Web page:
Wednesday, July 11, 2018

Lincoln Center Love for Astaire and Rogers

Never underestimate the power of the fine arts and the power that artists can have on our lives.  I've not revealed this to some close relatives, but it is true.  Before I started the 5th grade, I had been slapped, spat upon, whipped with a belt while I was totally naked, and someone had peed in my face.  That last one was a rather comical.  I was a latchkey kid.  Mom was a registered nurse. There were times when she and Dad, who also worked, might have to be out and would leave me in charge of my younger sister and our newborn baby brother.  So Mom, like a drill sergeant, taught me how to diaper the baby.  One time, as I removed the soiled diaper, my little baby brother sprang an energetic leak.  But, also before I started the 5th grade, I had discovered the artistry of Fred Astaire and the extreme joy of seeing him dance.
My love of classic films started very early in my life when I saw them on television.  I still remember the weekend afternoon day when I first was dazzled by Fred Astaire.  I was in the living room with Dad.  He was watching one of his idols -- famed golfer Sam Snead.  During the golf game telecast, a severe and sudden thunderstorm broke out bringing an early end to the match and the telecast.  The local channel aired back-up programming.  It put on an old RKO musical, FLYING DOWN TO RIO.  I saw Fred Astaire in a solo dance number and that was it.  I was hooked.  When he danced with Ginger and their foreheads touched whitle dancing "The Carioca," my spirits lit up like a Christmas tree in Rockefeller Plaza.  A few weeks later, that same station aired TOP HAT.  How'd I feel as I watched it?  To sample lyrics from one of the classic's original songs introduced by Mr. Astaire, "Heaven...I'm in Heaven..."
Throughout all the pains and humiliations of my life, in my childhood and today, a Fred Astaire musical number could always, always heal my heart and turn light back on in my soul.  Always.  Fred Astaire danced me into an interest in, an embrace of and a passion for the fine arts.
If you're in New York or if you're headed there for the weekend, keep this in mind.  Keep it in mind especially if you love the musicals starring Fred Astaire and Ginger Rogers.  The Film Society of Lincoln Center salutes Astaire and Rogers starting this Friday.  There will be a three-day complete retrospective dedicated to their brilliance.  This goes from their RKO musicals of the 1930s in black and white to their MGM reunion in Technicolor in the late 1940s.  For more information, go to this website:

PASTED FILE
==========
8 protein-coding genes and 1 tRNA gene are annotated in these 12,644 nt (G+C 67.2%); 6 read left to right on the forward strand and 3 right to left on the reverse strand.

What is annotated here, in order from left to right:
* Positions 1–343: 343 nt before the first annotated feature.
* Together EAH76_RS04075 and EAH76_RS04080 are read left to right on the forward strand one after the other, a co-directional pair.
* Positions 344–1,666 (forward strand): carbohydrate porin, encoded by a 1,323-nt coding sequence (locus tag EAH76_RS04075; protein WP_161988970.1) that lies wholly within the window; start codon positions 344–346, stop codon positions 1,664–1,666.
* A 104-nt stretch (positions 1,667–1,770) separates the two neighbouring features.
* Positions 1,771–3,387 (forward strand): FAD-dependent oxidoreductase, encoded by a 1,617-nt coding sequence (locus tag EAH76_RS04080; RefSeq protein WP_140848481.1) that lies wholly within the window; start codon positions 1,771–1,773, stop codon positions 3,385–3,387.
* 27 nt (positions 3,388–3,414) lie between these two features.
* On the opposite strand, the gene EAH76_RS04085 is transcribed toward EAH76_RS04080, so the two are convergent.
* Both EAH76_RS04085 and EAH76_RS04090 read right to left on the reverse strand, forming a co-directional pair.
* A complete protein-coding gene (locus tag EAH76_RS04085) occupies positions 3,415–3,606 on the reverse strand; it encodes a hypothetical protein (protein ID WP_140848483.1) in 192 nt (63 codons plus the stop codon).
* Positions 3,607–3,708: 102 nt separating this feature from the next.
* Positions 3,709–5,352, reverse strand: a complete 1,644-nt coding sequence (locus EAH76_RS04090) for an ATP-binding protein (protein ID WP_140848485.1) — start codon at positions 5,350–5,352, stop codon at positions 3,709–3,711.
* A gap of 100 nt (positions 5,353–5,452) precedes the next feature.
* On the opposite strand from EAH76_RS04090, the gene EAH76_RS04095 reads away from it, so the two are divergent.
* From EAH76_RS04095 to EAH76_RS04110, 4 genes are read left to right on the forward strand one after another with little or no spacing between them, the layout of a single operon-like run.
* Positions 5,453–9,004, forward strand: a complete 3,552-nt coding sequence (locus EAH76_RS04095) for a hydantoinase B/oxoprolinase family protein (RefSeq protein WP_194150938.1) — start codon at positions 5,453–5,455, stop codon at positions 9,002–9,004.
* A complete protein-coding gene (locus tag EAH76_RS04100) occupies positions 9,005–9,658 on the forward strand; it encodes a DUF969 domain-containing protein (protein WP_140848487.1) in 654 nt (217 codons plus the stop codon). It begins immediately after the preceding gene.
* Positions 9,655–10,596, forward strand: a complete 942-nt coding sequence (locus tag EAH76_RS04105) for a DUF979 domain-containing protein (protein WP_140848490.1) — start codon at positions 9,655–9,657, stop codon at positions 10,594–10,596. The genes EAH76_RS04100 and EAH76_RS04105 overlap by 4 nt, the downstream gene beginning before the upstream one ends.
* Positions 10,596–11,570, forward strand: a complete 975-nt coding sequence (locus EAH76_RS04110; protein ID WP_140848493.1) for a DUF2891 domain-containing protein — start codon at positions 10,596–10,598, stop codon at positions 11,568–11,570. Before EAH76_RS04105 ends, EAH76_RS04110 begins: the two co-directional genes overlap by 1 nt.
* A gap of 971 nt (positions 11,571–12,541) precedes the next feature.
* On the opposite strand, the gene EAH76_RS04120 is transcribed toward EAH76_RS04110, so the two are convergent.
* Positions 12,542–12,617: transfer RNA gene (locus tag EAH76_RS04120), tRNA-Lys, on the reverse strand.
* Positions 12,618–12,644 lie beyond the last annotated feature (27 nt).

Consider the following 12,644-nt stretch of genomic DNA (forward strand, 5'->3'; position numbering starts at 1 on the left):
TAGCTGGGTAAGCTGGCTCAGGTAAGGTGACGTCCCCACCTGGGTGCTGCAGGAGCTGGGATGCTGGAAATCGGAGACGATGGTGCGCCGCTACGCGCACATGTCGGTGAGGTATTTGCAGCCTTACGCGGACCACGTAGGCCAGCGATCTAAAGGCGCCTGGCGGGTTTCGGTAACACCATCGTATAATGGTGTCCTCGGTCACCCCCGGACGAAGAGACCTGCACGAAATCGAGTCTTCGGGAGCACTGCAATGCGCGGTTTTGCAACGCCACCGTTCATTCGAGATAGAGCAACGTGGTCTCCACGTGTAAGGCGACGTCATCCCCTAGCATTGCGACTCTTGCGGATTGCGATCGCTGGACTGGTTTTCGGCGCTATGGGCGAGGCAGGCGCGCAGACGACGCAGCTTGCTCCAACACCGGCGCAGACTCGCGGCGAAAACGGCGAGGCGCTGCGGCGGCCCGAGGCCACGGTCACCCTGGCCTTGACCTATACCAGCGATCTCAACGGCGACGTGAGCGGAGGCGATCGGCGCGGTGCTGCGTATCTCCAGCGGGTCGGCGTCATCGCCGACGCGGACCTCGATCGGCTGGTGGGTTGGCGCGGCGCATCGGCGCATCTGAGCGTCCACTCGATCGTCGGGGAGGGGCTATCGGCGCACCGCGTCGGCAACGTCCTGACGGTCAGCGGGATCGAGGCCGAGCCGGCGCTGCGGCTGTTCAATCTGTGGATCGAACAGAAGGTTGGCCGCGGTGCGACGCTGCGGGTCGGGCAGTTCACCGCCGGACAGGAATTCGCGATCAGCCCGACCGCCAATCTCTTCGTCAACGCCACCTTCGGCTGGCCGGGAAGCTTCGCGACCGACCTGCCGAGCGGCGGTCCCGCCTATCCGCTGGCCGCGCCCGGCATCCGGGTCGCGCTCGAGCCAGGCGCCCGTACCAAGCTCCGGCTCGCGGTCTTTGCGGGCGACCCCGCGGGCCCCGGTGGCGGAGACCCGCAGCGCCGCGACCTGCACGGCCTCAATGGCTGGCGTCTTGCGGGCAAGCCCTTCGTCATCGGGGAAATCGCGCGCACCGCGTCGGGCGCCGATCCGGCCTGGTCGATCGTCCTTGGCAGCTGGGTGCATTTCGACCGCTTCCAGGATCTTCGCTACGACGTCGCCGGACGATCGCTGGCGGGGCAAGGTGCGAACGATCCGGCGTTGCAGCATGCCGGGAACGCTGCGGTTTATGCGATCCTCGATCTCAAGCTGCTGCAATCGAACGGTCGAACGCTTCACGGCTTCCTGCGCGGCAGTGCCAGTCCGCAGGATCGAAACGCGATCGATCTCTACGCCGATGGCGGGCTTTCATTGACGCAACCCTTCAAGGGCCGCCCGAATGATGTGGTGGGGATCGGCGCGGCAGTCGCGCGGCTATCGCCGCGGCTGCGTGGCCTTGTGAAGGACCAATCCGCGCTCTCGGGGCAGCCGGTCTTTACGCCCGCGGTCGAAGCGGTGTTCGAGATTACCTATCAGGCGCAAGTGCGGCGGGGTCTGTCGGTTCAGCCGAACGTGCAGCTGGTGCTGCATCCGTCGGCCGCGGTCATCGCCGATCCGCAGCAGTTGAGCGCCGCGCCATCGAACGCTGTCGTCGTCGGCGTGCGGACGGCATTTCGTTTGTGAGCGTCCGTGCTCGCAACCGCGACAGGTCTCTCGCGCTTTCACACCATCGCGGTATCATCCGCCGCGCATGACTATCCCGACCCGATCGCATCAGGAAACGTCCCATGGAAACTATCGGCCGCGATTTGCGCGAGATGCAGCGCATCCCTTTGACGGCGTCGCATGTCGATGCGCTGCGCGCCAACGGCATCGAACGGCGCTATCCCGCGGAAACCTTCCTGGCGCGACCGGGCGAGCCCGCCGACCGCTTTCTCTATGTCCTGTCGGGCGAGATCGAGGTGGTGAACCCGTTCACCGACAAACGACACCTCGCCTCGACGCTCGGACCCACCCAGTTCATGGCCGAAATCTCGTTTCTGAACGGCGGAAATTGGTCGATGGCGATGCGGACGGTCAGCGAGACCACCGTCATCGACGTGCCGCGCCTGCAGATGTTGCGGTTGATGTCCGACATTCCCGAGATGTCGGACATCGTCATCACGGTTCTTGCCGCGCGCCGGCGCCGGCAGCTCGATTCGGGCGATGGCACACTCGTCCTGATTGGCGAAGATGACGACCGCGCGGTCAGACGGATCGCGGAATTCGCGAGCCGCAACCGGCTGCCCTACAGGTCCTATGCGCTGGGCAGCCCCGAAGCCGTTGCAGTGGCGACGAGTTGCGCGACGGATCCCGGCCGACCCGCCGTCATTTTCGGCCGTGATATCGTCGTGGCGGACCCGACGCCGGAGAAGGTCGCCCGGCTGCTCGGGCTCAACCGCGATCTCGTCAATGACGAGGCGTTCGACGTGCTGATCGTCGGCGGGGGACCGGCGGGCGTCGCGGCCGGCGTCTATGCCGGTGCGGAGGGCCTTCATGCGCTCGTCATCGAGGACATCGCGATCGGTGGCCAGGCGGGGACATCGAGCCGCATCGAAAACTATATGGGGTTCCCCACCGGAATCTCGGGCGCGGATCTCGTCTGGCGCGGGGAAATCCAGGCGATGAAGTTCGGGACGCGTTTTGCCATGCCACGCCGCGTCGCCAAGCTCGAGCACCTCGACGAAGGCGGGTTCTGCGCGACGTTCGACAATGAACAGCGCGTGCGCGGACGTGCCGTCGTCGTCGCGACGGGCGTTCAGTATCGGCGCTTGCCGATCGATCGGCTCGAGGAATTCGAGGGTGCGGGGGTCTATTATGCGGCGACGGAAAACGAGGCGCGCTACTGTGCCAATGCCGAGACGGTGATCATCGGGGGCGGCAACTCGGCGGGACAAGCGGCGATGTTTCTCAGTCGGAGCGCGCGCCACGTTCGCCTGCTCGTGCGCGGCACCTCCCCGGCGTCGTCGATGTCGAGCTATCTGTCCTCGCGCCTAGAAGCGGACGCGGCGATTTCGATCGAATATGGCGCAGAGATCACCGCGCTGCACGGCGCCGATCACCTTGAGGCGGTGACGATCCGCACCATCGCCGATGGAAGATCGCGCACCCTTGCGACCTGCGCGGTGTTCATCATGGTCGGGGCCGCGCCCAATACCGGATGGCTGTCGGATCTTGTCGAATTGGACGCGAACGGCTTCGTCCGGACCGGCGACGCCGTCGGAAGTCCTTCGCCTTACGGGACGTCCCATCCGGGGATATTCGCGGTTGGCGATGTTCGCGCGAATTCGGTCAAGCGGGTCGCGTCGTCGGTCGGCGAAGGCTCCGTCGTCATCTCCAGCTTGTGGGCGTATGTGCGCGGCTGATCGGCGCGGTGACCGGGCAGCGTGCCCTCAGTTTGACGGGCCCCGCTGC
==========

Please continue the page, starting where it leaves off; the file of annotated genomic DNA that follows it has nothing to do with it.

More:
Here's the kind of screen magic that repeatedly healed my broken heart, made me smile and gave me the spirit to pick myself up, dust myself off and start all over again.  Fred Astaire and Ginger Rogers in the "Pick Yourself Up" number in SWING TIME (1936).

Their dancing was not like what America sees on ABC's DANCING WITH THE STARS.  Fred and Ginger weren't dancing for a mirror ball trophy.  They were actors who danced in character.  Their numbers were a revelation of character and they advanced the emotions of the scene.  In the "Pick Yourself Up" number, the Manhattan dance instructor has no idea that the well-dressed man who hopes to ask her out is really a professional dancer.  He's determined to prove he's on the level by getting her re-hired.  So, the number shows that they'd be perfect partners and it's also an audition piece for employment.

In Ginger Rogers, Astaire did have a perfect partner for those times.  They changed the game of the Hollywood musicals with their 1930s original film musicals scored by Irving Berlin, George and Ira Gershwin, Jerome Kern and Dorothy Fields. In other film assignments that didn't co-star Astaire, Ginger Rogers proved to be one of the top comedy actresses of her day in such films as Billy Wilder's THE MAJOR AND THE MINOR, in TOM, DICK AND HARRY, in ROXIE HART, BACHELOR MOTHER, STAGE DOOR, LUCKY PARTNERS and VIVACIOUS LADY.  Ironically, the two greats of Hollywood musicals each got one Oscar nomination in their long careers and those nominations came for work in dramatic films.  In the 1970s, Astaire was up for Best Supporting Actor for wearing a trademark tux and getting dirty in the box office blockbuster all-star disaster thriller, THE TOWERING INFERNO.  Ginger Rogers won a well-deserved Best Actress Oscar for a solid, truthful performance as a strong-willed, loyal, white collar career woman named KITTY FOYLE (1940), a movie with a definite feminist vibe.

There's a popular quote that "Ginger Rogers did everything Fred Astaire, except backwards and in high heels."  Was Ginger a multi-talented movie star?  Yes.  Did she deserve equal billing, equal pay and equal benefits?  Absolutely.  Did she do everything Fred did?  Not exactly.  Ginger never lifted and twirled Fred.

CAREFREE (1938) showcases Ginger's comedy chops and it boasts another original score by Irving Berlin.  At a country club dinner dance, popular radio personality Ginger coaxes stuffy psychiatrist Fred to get up and dance "The Yam."
And another thing.  Fred Astaire was nearly 40 when he did "The Yam" with that knockout ending.  When he and Ginger reteamed for THE BARKLEYS OF BROADWAY, a 1949 MGM musical, he was nearly 50.  Astaire was extraordinary.
The Lincoln Center retrospective on the legendary Fred Astaire and Ginger Rogers screen partnership starts Friday, July 13th.  Treat yourself.

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